Last night I participated in my annual healthcare lottery. Fortunately for my finances, this didn’t involve scratch cards, ticket stubs or wheel spinning of any kind, nor will it bring me great riches, a new car or a timeshare condo. Instead, if my gamble pays off, I might be spared the flu this winter season.
However, this may be one of the last years that I have to keep my fingers crossed that the vaccine might work. In future years getting a flu shot may become a safe bet.
In a significant step against the disease that affects billions of people each year, scientists at Oxford University in the UK, just announced that they have successfully tested a universal flu vaccine that could work against all known strains of the illness.
This new vaccine targets a different part of the flu virus to traditional vaccines, meaning it does not need expensive reformulation and guess work every year to try and match the most prevalent strains of the virus that are circulating the world.
The team, led by Dr Sarah Gilbert at the Jenner Institute, developed a vaccine that targets proteins inside the flu virus that are common across all strains, instead of those that sit on the virus’s external coat, which are liable to mutate.
If used widely, a universal flu vaccine could prevent pandemics, such as the swine flu outbreaks of recent years, and could even end the need for a seasonal flu jab.
A universal vaccine would save the time and money now needed to create vaccines to fight whatever particular virus has emerged in any given year. The process of developing a seasonal vaccine takes at least four months and if the flu strain is highly pathogenic the delay means people get sick and die before the vaccine is ready.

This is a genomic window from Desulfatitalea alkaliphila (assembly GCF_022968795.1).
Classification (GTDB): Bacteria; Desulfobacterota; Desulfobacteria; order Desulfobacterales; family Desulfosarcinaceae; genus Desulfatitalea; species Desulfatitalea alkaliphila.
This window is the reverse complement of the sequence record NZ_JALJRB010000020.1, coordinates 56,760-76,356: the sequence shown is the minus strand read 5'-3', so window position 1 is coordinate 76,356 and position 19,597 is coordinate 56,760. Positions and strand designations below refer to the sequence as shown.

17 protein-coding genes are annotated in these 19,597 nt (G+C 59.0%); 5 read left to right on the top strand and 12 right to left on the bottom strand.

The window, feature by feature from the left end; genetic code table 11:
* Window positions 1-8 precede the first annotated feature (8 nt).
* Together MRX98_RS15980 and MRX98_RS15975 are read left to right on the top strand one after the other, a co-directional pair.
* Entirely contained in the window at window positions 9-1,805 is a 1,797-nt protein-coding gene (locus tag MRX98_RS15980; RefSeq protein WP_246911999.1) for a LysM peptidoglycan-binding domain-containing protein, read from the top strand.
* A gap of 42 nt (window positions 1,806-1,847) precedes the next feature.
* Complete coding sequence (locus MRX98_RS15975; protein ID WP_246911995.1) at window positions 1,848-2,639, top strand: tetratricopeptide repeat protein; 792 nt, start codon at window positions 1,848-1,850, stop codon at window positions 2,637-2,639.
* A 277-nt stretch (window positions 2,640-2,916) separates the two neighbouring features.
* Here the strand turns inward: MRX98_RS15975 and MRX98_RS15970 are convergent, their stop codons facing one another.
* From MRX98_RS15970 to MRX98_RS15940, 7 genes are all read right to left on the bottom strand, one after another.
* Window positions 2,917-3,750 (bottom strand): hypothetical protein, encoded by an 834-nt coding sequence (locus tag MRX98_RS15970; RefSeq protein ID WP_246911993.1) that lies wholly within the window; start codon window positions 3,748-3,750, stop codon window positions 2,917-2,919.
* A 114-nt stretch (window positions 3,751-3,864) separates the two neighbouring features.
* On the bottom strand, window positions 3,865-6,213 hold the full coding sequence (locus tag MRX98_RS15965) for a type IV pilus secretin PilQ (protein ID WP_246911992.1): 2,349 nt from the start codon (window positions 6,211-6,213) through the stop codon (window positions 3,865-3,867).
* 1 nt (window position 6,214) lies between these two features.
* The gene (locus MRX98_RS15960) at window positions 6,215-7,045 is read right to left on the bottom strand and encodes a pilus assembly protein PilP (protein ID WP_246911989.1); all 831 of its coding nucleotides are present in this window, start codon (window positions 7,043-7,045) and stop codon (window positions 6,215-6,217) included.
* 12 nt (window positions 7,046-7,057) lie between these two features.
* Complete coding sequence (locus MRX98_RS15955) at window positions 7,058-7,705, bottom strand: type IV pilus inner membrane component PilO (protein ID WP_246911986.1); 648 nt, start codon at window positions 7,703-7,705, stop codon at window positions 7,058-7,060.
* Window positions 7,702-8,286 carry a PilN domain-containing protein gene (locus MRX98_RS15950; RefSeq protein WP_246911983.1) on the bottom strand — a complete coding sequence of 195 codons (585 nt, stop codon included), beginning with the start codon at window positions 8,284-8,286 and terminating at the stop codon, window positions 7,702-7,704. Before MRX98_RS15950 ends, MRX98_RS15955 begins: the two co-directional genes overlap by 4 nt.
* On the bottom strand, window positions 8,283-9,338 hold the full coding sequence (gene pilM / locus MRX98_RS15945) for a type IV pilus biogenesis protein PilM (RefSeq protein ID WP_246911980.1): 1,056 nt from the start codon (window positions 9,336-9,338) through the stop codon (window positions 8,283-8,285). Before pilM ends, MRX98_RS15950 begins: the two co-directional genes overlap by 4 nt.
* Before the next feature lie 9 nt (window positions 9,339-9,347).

“If we were using the same vaccine year in, year out, it would be more like vaccinating against other diseases like tetanus,” said Gilbert. “It would become a routine vaccination that would be manufactured and used all the time at a steady level. We wouldn’t have these sudden demands or shortages – all that would stop.”
While traditional vaccines prompt the body to create antibodies, Gilbert’s vaccine boosts the number of the body’s T-cells, another key part of the immune system which can identify and destroy cells that have been infected by a virus.
In her trial, Gilbert vaccinated 11 healthy volunteers and then infected them, along with 11 non-vaccinated volunteers, with a strain of flu virus. She then monitored the volunteers’ symptoms twice a day. Her results showed that the vaccine worked as planned.
“Fewer of the people who were vaccinated got flu than the people who weren’t vaccinated,” said Gilbert. “We did get an indication that the vaccine was protecting people, not only from the numbers of people who got flu but also from looking at their T-cells before we gave them flu. The people we vaccinated had T-cells that were more activated. The people we hadn’t vaccinated had T-cells as well but they were in a resting state so they would probably have taken longer to do anything. The volunteers we vaccinated had T-cells that were activated, primed and ready to kill. There were more T-cells in people we vaccinated and they were more activated.”
The trial proved two important things about the vaccine: First, it showed that it was safe; and second it proved that giving people flu virus in the presence of lots of T-cells induced by the vaccine was absolutely fine.
“What we’ll probably do is take the existing flu vaccine and mix in the new virus-vector vaccine, so you get both good antibodies and good T-cells. As well as giving you the antibodies for this season’s strain of flu, we’ll give you some T-cells that will cover this season, next year, and thereafter. It may not be 100% effective against all strains, but at least if there were a pandemic coming around, it would cover you for any strain.”
It is also believed that the vaccine could provide better protection against flu for older people. Traditional flu vaccines are effective in about 70-80% of young people, but only 30-40% of older people, because the older people’s immune systems are less efficient at making new antibodies.
The next step for the new vaccine is a larger scale trial comparing several thousand people who are given and not given the vaccine.
Although that means a commercial product is still some years away, this study represents some potentially very exciting findings not only for flu but possibly for other infectious diseases.
SRxA’s Word on Health looks forward to bringing you this news as it happens.